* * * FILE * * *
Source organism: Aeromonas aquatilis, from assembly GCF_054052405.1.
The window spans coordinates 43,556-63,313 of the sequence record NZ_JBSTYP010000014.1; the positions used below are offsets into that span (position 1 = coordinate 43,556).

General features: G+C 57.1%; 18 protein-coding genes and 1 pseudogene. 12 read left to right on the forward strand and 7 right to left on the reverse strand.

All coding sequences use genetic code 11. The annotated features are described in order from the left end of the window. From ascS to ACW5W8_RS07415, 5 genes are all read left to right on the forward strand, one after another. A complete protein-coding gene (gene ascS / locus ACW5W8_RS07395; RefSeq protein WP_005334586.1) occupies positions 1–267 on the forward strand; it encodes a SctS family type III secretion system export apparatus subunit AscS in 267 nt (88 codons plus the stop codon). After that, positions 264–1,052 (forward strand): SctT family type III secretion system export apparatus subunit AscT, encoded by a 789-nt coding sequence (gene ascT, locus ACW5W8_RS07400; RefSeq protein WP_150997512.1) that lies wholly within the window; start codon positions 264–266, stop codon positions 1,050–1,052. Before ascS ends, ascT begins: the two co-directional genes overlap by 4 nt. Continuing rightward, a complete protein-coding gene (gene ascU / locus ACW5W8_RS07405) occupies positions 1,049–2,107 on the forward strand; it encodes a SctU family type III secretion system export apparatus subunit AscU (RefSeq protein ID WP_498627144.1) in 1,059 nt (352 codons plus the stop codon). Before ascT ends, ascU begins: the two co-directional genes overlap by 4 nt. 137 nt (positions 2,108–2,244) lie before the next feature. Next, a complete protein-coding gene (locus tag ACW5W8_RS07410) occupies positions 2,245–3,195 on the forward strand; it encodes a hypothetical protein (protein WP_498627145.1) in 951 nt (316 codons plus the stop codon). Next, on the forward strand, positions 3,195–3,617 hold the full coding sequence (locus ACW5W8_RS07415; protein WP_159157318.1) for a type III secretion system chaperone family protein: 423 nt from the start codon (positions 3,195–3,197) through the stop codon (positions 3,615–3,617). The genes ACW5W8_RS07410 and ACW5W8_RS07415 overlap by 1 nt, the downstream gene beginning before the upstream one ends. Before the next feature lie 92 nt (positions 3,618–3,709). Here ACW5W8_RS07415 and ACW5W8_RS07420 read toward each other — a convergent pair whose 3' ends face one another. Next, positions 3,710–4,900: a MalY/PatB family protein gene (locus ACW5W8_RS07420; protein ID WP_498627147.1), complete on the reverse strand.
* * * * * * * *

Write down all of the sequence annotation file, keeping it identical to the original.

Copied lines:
Source organism: Aeromonas aquatilis, from assembly GCF_054052405.1.
The window spans coordinates 43,556-63,313 of the sequence record NZ_JBSTYP010000014.1; the positions used below are offsets into that span (position 1 = coordinate 43,556).

General features: G+C 57.1%; 18 protein-coding genes and 1 pseudogene. 12 read left to right on the forward strand and 7 right to left on the reverse strand.

All coding sequences use genetic code 11. The annotated features are described in order from the left end of the window. From ascS to ACW5W8_RS07415, 5 genes are all read left to right on the forward strand, one after another. A complete protein-coding gene (gene ascS / locus ACW5W8_RS07395; RefSeq protein WP_005334586.1) occupies positions 1–267 on the forward strand; it encodes a SctS family type III secretion system export apparatus subunit AscS in 267 nt (88 codons plus the stop codon). After that, positions 264–1,052 (forward strand): SctT family type III secretion system export apparatus subunit AscT, encoded by a 789-nt coding sequence (gene ascT, locus ACW5W8_RS07400; RefSeq protein WP_150997512.1) that lies wholly within the window; start codon positions 264–266, stop codon positions 1,050–1,052. Before ascS ends, ascT begins: the two co-directional genes overlap by 4 nt. Continuing rightward, a complete protein-coding gene (gene ascU / locus ACW5W8_RS07405) occupies positions 1,049–2,107 on the forward strand; it encodes a SctU family type III secretion system export apparatus subunit AscU (RefSeq protein ID WP_498627144.1) in 1,059 nt (352 codons plus the stop codon). Before ascT ends, ascU begins: the two co-directional genes overlap by 4 nt. 137 nt (positions 2,108–2,244) lie before the next feature. Next, a complete protein-coding gene (locus tag ACW5W8_RS07410) occupies positions 2,245–3,195 on the forward strand; it encodes a hypothetical protein (protein WP_498627145.1) in 951 nt (316 codons plus the stop codon). Next, on the forward strand, positions 3,195–3,617 hold the full coding sequence (locus ACW5W8_RS07415; protein WP_159157318.1) for a type III secretion system chaperone family protein: 423 nt from the start codon (positions 3,195–3,197) through the stop codon (positions 3,615–3,617). The genes ACW5W8_RS07410 and ACW5W8_RS07415 overlap by 1 nt, the downstream gene beginning before the upstream one ends. Before the next feature lie 92 nt (positions 3,618–3,709). Here ACW5W8_RS07415 and ACW5W8_RS07420 read toward each other — a convergent pair whose 3' ends face one another. Next, positions 3,710–4,900: a MalY/PatB family protein gene (locus ACW5W8_RS07420; protein ID WP_498627147.1), complete on the reverse strand.